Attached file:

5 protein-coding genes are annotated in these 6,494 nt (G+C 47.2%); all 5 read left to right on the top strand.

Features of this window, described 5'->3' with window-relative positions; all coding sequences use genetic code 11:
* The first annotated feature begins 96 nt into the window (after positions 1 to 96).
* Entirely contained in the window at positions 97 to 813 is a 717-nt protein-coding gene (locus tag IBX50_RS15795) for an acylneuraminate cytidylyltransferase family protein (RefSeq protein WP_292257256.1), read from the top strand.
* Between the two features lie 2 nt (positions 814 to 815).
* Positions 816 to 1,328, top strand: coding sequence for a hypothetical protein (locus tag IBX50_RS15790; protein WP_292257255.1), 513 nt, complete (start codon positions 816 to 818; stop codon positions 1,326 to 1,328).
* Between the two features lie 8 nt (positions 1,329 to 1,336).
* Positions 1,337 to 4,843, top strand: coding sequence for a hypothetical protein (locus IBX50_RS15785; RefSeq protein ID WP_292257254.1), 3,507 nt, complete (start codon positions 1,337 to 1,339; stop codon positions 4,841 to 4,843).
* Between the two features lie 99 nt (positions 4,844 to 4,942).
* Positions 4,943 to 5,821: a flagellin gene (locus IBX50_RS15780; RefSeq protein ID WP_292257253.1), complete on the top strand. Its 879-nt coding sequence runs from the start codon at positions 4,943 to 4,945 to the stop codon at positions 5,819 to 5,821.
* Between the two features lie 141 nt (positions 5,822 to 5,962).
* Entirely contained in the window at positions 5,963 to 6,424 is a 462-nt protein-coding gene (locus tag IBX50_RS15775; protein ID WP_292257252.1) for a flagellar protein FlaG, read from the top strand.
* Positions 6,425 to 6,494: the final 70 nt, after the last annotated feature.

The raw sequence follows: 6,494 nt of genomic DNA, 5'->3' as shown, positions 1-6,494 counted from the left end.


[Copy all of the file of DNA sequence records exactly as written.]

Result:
5 protein-coding genes are annotated in these 6,494 nt (G+C 47.2%); all 5 read left to right on the top strand.

Features of this window, described 5'->3' with window-relative positions; all coding sequences use genetic code 11:
* The first annotated feature begins 96 nt into the window (after positions 1 to 96).
* Entirely contained in the window at positions 97 to 813 is a 717-nt protein-coding gene (locus tag IBX50_RS15795) for an acylneuraminate cytidylyltransferase family protein (RefSeq protein WP_292257256.1), read from the top strand.
* Between the two features lie 2 nt (positions 814 to 815).
* Positions 816 to 1,328, top strand: coding sequence for a hypothetical protein (locus tag IBX50_RS15790; protein WP_292257255.1), 513 nt, complete (start codon positions 816 to 818; stop codon positions 1,326 to 1,328).
* Between the two features lie 8 nt (positions 1,329 to 1,336).
* Positions 1,337 to 4,843, top strand: coding sequence for a hypothetical protein (locus IBX50_RS15785; RefSeq protein ID WP_292257254.1), 3,507 nt, complete (start codon positions 1,337 to 1,339; stop codon positions 4,841 to 4,843).
* Between the two features lie 99 nt (positions 4,844 to 4,942).
* Positions 4,943 to 5,821: a flagellin gene (locus IBX50_RS15780; RefSeq protein ID WP_292257253.1), complete on the top strand. Its 879-nt coding sequence runs from the start codon at positions 4,943 to 4,945 to the stop codon at positions 5,819 to 5,821.
* Between the two features lie 141 nt (positions 5,822 to 5,962).
* Entirely contained in the window at positions 5,963 to 6,424 is a 462-nt protein-coding gene (locus tag IBX50_RS15775; protein ID WP_292257252.1) for a flagellar protein FlaG, read from the top strand.
* Positions 6,425 to 6,494: the final 70 nt, after the last annotated feature.

The raw sequence follows: 6,494 nt of genomic DNA, 5'->3' as shown, positions 1-6,494 counted from the left end.